Hippotherapy as a Speech Therapy Treatment Strategy for Oral Motor, Swallowing and Feeding Difficulties

Hippotherapy can be used to address a wide variety of speech and language goals (see my blog on Hippotherapy as a Speech Therapy Treatment Strategy).  Virtually any goal that a Speech Therapist works on in a clinic setting can also be addressed using hippotherapy as a treatment strategy.  Addressing these goals on the moving horse often enhances the results.  Here are a few ways how a therapist may use hippotherapy to address Oral Motor, Swallowing and Feeding Difficulties

Hippotherapy can be combined with traditional oral motor techniques to increase jaw stability

Traditional oral motor exercises can be incorporated into a hippotherapy session.  The movement of the horse enhances the exercises by challenging the patient in different ways.

Vibration, chewy tubes, bubbles and other materials are easily incorporated into the session.  Tasks such as lip rounding and retracting can be addressed in functional ways while a patient is on the horse.

The horses movement helps to organize the sensory systems which in turn impacts upon the motor systems.  It is believed that hippotherapy helps to improve motor planning deficits (such as those observed in apraxia of speech).   As a result of organization of the sensory systems and coordination of the musculature of the face and mouth a decrease in drooling is often noted during and following hippotherapy. 

The movement of the horse serves to increase jaw stability.  Each time the horse takes a step, the muscles of the patient’s face and mouth are challenged.  Position changes can be used on the horse to challenge the patient in different ways.   For example, these muscles are challenged in a different way when the patient is sitting backward on the horse and weight bearing on their hands vs. when they are sitting facing forward on the horse.

Children may show improvements in feeding skills resulting from improved sensory processing

As a result, feeding skills may improve after hippotherapy.  While it is not recommended that patients be fed while on the horse due to choking risks, the motor and sensory benefits from hippotherapy can have a positive effect on feeding skills.  Hippotherapy also increases trunk control and stability and head and neck control.  These functions are necessary for safe and effective swallowing.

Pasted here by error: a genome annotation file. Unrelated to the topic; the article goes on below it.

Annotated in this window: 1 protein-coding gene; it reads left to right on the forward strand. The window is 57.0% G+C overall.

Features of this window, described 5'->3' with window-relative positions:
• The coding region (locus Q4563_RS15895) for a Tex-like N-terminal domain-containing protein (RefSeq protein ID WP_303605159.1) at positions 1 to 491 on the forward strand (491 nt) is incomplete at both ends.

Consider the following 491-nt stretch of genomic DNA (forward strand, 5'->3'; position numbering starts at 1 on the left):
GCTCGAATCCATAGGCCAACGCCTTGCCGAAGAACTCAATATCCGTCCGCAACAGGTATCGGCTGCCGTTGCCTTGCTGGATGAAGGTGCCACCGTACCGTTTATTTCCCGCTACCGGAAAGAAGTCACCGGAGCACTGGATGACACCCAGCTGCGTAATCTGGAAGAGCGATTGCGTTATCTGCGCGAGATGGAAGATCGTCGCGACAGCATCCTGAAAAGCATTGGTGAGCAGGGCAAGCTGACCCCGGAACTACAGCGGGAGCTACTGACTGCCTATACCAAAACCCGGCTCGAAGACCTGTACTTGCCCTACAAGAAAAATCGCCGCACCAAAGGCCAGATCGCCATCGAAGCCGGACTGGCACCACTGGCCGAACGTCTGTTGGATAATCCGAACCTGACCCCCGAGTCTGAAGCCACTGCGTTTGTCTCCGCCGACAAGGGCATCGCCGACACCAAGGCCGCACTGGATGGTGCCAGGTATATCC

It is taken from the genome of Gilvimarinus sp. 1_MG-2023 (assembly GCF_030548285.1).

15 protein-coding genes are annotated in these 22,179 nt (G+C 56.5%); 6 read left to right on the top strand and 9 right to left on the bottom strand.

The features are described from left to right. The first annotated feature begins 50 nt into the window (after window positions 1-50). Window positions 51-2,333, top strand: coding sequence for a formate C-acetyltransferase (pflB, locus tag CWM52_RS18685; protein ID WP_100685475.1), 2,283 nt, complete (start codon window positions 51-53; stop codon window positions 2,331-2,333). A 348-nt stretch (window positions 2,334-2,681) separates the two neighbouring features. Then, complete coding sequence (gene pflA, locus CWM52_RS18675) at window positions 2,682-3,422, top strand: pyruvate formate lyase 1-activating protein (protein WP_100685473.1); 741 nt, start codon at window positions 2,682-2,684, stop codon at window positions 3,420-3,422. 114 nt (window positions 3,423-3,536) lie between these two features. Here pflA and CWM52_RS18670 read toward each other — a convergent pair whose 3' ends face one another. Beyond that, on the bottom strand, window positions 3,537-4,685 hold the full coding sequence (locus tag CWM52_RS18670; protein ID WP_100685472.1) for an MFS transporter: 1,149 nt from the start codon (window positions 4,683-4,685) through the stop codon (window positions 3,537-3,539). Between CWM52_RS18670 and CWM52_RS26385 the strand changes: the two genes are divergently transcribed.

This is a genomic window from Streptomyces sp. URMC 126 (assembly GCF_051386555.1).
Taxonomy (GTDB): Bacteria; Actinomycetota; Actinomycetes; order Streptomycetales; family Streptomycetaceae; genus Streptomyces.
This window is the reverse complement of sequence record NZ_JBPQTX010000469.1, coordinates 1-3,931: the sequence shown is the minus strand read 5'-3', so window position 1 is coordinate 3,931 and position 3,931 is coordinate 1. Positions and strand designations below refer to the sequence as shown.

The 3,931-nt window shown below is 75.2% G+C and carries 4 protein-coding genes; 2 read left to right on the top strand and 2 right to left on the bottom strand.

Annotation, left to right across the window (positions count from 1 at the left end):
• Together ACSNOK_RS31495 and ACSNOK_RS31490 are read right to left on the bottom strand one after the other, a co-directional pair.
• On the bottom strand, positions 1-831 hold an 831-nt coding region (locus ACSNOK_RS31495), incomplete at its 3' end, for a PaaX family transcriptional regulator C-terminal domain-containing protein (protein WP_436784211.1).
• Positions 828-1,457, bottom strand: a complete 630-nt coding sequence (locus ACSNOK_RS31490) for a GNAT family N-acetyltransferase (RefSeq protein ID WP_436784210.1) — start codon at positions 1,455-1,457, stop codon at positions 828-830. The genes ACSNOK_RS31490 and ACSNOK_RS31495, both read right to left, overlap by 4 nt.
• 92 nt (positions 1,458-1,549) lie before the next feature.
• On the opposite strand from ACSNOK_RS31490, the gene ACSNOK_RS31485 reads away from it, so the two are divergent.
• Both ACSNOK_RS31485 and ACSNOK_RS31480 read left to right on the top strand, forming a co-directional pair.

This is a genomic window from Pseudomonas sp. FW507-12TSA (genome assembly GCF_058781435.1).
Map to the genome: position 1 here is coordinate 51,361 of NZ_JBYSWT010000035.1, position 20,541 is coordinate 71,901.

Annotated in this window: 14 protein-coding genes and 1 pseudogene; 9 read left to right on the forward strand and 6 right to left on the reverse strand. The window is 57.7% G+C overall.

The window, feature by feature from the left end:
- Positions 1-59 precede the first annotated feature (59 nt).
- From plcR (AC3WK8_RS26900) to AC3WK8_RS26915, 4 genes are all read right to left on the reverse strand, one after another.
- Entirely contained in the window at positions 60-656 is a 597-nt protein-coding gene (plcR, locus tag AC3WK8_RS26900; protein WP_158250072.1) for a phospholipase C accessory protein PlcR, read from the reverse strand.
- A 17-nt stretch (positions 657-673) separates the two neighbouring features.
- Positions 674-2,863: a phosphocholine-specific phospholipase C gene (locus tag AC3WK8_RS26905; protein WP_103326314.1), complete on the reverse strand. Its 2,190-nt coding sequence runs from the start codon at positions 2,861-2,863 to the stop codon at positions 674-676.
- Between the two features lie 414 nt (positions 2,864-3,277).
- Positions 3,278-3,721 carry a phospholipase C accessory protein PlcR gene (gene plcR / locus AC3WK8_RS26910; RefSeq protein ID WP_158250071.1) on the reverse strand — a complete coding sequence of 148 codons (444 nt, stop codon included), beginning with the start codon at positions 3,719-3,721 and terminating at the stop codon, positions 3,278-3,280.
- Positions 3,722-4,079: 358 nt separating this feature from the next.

In the case of behavior or sensory based feeding difficulties hippotherapy can be used to help organize and regulate the sensory system and to help children and adults tolerate different textures when hippotherapy is combined with a systematic desensitization to such textures as done using the S.O.S approach to feeding.

Speech Language Pathology in Motion is a private practice located in Hauppauge and Islandia NY.  Visit our website to learn more about us: www.speechinmotion.com

© 2012 – 2015, Tina M. Rocco, M.A. CCC-SLP, HPCS. All rights reserved.

About Tina M. Rocco, M.A. CCC-SLP, HPCS

Tina M. Rocco, M.A. CCC-SLP, HPCS is a New York State Licensed Speech Language Pathologist. She holds a Certificate of Clinical Competency from the American Speech Language and Hearing Association and is a board certified Hippotherapy Clinical Specialist. She is a PROMPT trained therapist. Ms. Rocco is the owner of Speech Language Pathology in Motion, in Islandia and Hauppauge NY. Speech Language Pathology in Motion is a private practice which provides pediatric and adult speech therapy and incorporates sensory and motor activities including Equine Assisted Therapy, Hippotherapy and PROMPT Therapy into speech therapy sessions to optimize results and help patients meet speech and language goals. To learn more visit www.speechinmotion.com and become a fan on Facebook at www.facebook.com/Speechinmotion
This entry was posted in Equine Assisted Therapy, Feeding Skills, Hippotherapy, Oral Motor Skills, Speech and Language Development, Speech and Language Therapy, Speech Language Pathology in Motion. Bookmark the permalink.

4 Responses to Hippotherapy as a Speech Therapy Treatment Strategy for Oral Motor, Swallowing and Feeding Difficulties

  1. christine johnson says:

    Hi Tina
    I love your blog, it is so informative and filled with such fun activties!!

  2. Rena says:

    It’s really a great and useful piece of info. I’m glad that
    you just shared this useful information with us.
    Please keep us up to date like this. Thanks for sharing.

  3. Nancy Venhaus says:

    Excellent information! Can you recommend articles, materials, etc., which you have found useful to you as a hippotherapist emphasizing oral/motor, speech production, and recpetive/expressive language? I am currently providing hippotherapy in my area (IL) and have not found many resources for speech/language pathologists.
    Thank you!

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